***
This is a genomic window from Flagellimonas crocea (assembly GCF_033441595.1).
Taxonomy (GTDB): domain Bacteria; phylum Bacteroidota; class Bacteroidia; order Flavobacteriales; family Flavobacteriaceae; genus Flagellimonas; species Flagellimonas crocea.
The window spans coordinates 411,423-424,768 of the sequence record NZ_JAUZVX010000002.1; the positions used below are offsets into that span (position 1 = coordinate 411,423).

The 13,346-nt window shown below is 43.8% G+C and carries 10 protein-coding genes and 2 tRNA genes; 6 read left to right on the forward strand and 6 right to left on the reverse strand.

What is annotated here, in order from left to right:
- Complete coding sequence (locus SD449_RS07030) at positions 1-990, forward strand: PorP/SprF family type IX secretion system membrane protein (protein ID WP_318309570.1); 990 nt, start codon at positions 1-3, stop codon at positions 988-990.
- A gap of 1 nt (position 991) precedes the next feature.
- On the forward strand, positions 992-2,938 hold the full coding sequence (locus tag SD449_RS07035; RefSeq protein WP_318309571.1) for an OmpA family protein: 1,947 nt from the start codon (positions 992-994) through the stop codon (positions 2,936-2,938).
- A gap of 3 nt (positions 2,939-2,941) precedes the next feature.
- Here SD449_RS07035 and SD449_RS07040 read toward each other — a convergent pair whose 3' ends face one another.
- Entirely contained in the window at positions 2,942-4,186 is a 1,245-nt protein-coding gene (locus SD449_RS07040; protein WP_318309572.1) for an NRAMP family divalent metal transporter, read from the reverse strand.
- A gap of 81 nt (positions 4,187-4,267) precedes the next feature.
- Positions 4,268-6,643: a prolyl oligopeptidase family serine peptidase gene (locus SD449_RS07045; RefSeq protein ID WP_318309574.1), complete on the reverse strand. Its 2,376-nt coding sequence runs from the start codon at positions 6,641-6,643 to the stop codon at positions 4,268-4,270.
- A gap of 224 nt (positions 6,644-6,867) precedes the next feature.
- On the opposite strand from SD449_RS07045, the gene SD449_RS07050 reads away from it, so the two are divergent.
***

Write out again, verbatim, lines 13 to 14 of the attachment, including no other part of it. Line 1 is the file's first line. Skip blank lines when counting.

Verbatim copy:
- Positions 4,268-6,643: a prolyl oligopeptidase family serine peptidase gene (locus SD449_RS07045; RefSeq protein ID WP_318309574.1), complete on the reverse strand. Its 2,376-nt coding sequence runs from the start codon at positions 6,641-6,643 to the stop codon at positions 4,268-4,270.
- A gap of 224 nt (positions 6,644-6,867) precedes the next feature.